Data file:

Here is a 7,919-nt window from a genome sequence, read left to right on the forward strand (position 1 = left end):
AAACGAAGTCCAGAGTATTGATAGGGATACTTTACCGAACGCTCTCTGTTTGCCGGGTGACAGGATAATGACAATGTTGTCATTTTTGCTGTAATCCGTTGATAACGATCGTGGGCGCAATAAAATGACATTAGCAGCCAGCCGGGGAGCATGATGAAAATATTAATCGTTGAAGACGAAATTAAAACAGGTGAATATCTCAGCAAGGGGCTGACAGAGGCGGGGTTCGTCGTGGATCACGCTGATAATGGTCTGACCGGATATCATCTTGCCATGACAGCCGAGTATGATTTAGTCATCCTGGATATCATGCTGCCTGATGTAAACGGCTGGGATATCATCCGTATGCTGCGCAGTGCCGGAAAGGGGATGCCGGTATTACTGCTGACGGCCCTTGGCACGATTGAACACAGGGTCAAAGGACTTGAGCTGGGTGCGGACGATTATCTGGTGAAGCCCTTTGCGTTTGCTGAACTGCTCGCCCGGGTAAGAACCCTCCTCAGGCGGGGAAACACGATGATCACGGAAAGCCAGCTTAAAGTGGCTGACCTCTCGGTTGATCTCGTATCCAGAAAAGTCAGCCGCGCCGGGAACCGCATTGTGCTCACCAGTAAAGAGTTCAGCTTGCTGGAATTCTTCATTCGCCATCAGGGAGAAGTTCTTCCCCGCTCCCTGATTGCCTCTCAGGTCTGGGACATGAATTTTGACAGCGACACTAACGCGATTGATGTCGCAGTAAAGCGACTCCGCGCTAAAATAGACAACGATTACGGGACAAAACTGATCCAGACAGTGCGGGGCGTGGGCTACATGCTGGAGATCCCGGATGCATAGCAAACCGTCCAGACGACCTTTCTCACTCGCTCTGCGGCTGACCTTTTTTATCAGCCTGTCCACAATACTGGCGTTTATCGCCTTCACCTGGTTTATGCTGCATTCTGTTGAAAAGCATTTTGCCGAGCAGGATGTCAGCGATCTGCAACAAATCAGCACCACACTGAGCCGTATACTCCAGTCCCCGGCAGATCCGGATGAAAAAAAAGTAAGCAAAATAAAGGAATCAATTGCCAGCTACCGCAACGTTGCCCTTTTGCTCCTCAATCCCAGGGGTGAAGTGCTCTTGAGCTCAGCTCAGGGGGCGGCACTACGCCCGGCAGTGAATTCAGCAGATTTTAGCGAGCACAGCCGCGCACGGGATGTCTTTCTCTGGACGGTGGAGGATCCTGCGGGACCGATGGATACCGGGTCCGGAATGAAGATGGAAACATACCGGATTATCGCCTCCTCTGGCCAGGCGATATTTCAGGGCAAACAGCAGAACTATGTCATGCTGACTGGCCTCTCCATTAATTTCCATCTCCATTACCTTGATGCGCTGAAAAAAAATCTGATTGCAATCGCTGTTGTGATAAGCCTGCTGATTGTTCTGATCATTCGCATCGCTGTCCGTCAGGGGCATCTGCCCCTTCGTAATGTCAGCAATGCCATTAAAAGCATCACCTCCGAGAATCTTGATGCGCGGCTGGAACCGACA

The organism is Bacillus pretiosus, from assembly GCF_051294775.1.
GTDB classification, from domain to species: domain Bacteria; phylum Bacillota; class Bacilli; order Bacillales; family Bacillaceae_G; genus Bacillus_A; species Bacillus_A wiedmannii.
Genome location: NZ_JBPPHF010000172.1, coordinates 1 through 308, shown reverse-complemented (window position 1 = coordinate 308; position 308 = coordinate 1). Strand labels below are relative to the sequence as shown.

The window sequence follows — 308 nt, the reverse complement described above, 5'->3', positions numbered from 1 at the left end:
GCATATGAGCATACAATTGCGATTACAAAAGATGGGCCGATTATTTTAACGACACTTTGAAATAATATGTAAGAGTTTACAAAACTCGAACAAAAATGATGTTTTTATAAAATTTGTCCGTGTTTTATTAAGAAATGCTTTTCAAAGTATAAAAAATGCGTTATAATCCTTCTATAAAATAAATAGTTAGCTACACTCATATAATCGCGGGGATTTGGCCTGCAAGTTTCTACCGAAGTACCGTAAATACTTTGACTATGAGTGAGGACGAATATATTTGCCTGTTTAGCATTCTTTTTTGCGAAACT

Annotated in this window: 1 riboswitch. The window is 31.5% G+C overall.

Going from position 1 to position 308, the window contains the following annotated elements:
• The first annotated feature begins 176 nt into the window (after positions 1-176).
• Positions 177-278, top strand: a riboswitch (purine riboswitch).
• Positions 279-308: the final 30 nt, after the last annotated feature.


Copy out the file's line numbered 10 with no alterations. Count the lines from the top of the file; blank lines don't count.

• The first annotated feature begins 176 nt into the window (after positions 1-176).